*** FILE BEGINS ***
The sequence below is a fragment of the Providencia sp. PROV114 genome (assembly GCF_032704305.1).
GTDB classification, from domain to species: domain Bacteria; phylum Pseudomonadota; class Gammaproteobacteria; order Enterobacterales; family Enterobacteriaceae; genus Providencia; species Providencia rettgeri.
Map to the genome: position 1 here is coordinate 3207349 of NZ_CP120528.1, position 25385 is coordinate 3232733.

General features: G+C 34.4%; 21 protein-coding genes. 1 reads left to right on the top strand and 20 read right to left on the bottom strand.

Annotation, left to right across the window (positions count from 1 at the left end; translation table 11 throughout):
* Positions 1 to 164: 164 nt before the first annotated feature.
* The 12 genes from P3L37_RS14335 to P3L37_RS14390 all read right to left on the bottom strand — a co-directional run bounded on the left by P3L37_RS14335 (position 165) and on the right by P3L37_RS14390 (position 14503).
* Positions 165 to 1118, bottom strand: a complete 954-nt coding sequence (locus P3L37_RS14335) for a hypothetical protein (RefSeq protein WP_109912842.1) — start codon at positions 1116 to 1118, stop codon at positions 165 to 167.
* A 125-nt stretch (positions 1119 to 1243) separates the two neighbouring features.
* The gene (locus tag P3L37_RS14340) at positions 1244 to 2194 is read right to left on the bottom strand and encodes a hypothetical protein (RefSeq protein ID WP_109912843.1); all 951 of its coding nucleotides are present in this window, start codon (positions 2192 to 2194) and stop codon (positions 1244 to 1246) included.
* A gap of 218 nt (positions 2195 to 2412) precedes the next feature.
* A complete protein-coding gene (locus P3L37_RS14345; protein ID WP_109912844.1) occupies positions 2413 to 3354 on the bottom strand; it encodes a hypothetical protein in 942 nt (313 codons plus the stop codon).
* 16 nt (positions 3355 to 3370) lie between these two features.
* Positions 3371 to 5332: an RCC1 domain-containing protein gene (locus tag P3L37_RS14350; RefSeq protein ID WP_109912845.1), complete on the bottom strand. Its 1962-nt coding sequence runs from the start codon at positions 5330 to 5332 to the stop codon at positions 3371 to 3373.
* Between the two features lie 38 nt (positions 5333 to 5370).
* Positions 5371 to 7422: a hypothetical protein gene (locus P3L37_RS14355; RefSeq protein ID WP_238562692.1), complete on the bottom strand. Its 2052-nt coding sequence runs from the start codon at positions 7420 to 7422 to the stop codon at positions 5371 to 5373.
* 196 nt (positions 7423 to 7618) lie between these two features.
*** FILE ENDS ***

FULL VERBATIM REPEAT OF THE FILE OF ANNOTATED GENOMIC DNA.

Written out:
The sequence below is a fragment of the Providencia sp. PROV114 genome (assembly GCF_032704305.1).
GTDB classification, from domain to species: domain Bacteria; phylum Pseudomonadota; class Gammaproteobacteria; order Enterobacterales; family Enterobacteriaceae; genus Providencia; species Providencia rettgeri.
Map to the genome: position 1 here is coordinate 3207349 of NZ_CP120528.1, position 25385 is coordinate 3232733.

General features: G+C 34.4%; 21 protein-coding genes. 1 reads left to right on the top strand and 20 read right to left on the bottom strand.

Annotation, left to right across the window (positions count from 1 at the left end; translation table 11 throughout):
* Positions 1 to 164: 164 nt before the first annotated feature.
* The 12 genes from P3L37_RS14335 to P3L37_RS14390 all read right to left on the bottom strand — a co-directional run bounded on the left by P3L37_RS14335 (position 165) and on the right by P3L37_RS14390 (position 14503).
* Positions 165 to 1118, bottom strand: a complete 954-nt coding sequence (locus P3L37_RS14335) for a hypothetical protein (RefSeq protein WP_109912842.1) — start codon at positions 1116 to 1118, stop codon at positions 165 to 167.
* A 125-nt stretch (positions 1119 to 1243) separates the two neighbouring features.
* The gene (locus tag P3L37_RS14340) at positions 1244 to 2194 is read right to left on the bottom strand and encodes a hypothetical protein (RefSeq protein ID WP_109912843.1); all 951 of its coding nucleotides are present in this window, start codon (positions 2192 to 2194) and stop codon (positions 1244 to 1246) included.
* A gap of 218 nt (positions 2195 to 2412) precedes the next feature.
* A complete protein-coding gene (locus P3L37_RS14345; protein ID WP_109912844.1) occupies positions 2413 to 3354 on the bottom strand; it encodes a hypothetical protein in 942 nt (313 codons plus the stop codon).
* 16 nt (positions 3355 to 3370) lie between these two features.
* Positions 3371 to 5332: an RCC1 domain-containing protein gene (locus tag P3L37_RS14350; RefSeq protein ID WP_109912845.1), complete on the bottom strand. Its 1962-nt coding sequence runs from the start codon at positions 5330 to 5332 to the stop codon at positions 3371 to 3373.
* Between the two features lie 38 nt (positions 5333 to 5370).
* Positions 5371 to 7422: a hypothetical protein gene (locus P3L37_RS14355; RefSeq protein ID WP_238562692.1), complete on the bottom strand. Its 2052-nt coding sequence runs from the start codon at positions 7420 to 7422 to the stop codon at positions 5371 to 5373.
* 196 nt (positions 7423 to 7618) lie between these two features.